When you hear the phrase “premises liability,” one very understandable reaction might be, “What’s that?” Another is to assume that “premises liability” comes up only in situations where a person suffers a slip-and-fall or trip-and-fall accident at a place of business. The reality is that premises liability can cover a variety of scenarios, extending beyond just slip-and-fall and trip-and-fall injuries. If you have been hurt while you were on someone else’s property, you may have a case and an entitlement to compensation. Contact an experienced California injury lawyer to learn more.
One example of this “other” type of premises liability injury took place recently here in San Mateo County. A 12-year-old boy and his family were camping in the San Mateo County Memorial Park when a 72-foot-tall tree fell on his tent. The early morning tree collapse was allegedly the result of a fungus that left the diseased tree rotten and unstable. In order to save the boy’s life, doctors amputated one of his legs and part of his pelvis.
The boy sued for premises liability. A premises liability case, whether it is a slip-and-fall, trip-and-fall or a case like this one, requires you, as the injured person, to give the court proof that the person/entity you sued is liable through negligence. In other words, you need proof that the person or entity who owned or controlled the property either acted improperly or improperly failed to act and that your injury was the reasonably foreseeable result of that negligence.
In premises liability, that can mean a failure to maintain the property properly, failing to inspect the property sufficiently or flat-out creating the danger through negligence. In this boy’s case, the assertion was that the tree in question had visible structural defects. The tree’s rot and lack of bark around the trunk made it a clear risk of falling onto a campsite, yet the county did nothing, according to the complaint.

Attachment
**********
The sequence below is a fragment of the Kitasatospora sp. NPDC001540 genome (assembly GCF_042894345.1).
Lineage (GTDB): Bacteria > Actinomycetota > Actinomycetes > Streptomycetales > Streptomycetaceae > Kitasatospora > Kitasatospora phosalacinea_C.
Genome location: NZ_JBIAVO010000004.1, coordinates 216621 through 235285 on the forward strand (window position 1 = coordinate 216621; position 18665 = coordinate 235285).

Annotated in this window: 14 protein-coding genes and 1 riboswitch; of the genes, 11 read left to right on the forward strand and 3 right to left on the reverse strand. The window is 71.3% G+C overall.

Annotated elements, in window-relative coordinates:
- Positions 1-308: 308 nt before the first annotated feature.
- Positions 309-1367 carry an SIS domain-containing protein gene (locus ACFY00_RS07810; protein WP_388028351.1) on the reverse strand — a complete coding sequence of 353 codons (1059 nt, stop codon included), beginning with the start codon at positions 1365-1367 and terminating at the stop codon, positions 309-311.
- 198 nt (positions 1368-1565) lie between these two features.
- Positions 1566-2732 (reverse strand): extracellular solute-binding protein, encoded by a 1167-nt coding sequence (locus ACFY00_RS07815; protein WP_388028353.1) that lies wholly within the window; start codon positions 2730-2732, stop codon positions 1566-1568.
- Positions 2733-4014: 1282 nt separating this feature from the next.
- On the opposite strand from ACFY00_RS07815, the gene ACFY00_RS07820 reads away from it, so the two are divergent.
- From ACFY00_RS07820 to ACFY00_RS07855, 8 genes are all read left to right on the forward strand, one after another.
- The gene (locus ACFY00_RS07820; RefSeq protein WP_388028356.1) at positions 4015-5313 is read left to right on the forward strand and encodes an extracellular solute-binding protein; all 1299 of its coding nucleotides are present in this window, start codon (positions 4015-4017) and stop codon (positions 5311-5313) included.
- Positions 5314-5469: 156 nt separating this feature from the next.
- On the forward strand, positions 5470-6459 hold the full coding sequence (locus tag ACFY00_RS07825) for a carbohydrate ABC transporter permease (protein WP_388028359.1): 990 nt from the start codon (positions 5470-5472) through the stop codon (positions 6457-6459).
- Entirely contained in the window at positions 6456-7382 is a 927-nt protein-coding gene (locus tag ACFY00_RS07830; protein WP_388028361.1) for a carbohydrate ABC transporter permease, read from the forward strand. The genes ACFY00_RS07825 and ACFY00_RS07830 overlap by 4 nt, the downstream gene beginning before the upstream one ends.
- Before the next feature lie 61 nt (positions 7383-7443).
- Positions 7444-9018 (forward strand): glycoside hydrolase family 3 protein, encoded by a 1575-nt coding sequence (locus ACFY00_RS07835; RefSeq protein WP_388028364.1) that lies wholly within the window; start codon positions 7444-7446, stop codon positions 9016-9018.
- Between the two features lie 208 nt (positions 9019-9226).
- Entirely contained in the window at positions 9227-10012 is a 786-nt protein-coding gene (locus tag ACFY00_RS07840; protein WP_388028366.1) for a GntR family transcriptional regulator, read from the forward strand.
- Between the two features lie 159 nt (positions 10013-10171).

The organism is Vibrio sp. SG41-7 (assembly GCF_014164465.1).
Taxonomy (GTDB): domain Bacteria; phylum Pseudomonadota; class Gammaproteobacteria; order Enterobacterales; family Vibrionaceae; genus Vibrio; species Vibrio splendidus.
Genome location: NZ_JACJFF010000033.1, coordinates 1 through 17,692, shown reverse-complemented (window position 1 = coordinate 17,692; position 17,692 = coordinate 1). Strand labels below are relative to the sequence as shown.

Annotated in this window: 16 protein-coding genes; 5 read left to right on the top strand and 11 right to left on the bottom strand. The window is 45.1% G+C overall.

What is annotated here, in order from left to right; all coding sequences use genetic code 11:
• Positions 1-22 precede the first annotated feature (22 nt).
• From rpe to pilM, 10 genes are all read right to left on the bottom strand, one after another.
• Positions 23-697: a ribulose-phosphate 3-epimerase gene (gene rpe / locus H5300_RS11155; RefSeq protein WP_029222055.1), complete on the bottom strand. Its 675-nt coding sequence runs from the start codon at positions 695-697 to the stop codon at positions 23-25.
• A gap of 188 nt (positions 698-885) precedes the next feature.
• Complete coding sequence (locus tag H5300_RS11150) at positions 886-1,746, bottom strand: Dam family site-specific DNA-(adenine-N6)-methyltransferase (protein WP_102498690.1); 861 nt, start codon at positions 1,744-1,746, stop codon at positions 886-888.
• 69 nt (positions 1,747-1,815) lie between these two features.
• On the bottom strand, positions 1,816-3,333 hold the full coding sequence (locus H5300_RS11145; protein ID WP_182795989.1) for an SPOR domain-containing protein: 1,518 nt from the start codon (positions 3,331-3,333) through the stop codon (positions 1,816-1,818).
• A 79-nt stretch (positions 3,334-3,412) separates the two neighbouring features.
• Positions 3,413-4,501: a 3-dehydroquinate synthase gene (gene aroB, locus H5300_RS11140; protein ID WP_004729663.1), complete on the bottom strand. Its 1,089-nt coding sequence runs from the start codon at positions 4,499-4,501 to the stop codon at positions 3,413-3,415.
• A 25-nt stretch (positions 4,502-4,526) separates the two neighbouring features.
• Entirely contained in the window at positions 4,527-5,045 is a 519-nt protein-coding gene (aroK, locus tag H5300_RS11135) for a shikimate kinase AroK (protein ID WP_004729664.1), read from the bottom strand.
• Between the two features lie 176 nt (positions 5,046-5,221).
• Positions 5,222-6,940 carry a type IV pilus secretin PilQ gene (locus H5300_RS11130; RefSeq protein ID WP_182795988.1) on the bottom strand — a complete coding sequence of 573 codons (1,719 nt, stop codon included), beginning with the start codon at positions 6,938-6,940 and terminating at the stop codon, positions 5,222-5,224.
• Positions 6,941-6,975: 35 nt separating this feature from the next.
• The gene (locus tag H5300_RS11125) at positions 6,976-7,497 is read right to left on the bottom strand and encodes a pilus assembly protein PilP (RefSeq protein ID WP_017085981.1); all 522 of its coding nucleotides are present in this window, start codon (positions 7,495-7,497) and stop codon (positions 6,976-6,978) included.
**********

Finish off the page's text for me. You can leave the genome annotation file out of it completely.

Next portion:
When you pursue a premises liability lawsuit, you may face an assertion of what’s called an “affirmative defense,” such as immunity. In this case, the county asserted a defense of “natural condition immunity.” This law said that a government entity could not be liable for an injury caused by a natural condition “on any unimproved public property.” The county’s argument that was the tree was in a natural state, that the fungus was naturally occurring and, as a result, the disease and collapse were natural, too, and the county could not possibly be liable.
Even when your opposing party asserts an affirmative defense and claims immunity from liability, you may still be able to overcome it and go forward with your case. In this boy’s litigation, he presented proof that, while the tree might have been in a natural condition, the area around it was not. Specifically, the boy’s theory, expressed through providing the court with expert opinion testimony, was that the improvements that the county had made to the area near the tree, such as removing other trees, removing mulch, grading of soil for a road and changes to the drainage made the site a more favorable environment for the growth of the fungus that felled the tree. Given this evidence, the county was not entitled to immunity and the boy was entitled to proceed with his case. Having overcome the county’s summary judgment request, the boy was in a much stronger position to negotiate a settlement. The county agreed to pay $30 million while a contractor agreed to pay an additional $17.5 million, according to a Washington Post report.
For all your personal injury legal needs, contact the skilled San Mateo premises liability attorneys at the Law Offices of Galine, Frye, Fitting & Frangos. Our attorneys have been helping injured people navigate the legal system for many years. To set up a free consultation with one of our experienced attorneys, contact us at 650-345-8484 or through our website.
More Blog Posts:
Obtaining a Fair — and Complete — Settlement Agreement in Your California Personal Injury Case, San Mateo Injury Lawyers Blog, Published June 6, 2018
How the Option of a Default Judgment Can Help You Succeed in Your California Premises Liability Case, San Mateo Injury Lawyers Blog, Published April 26, 2018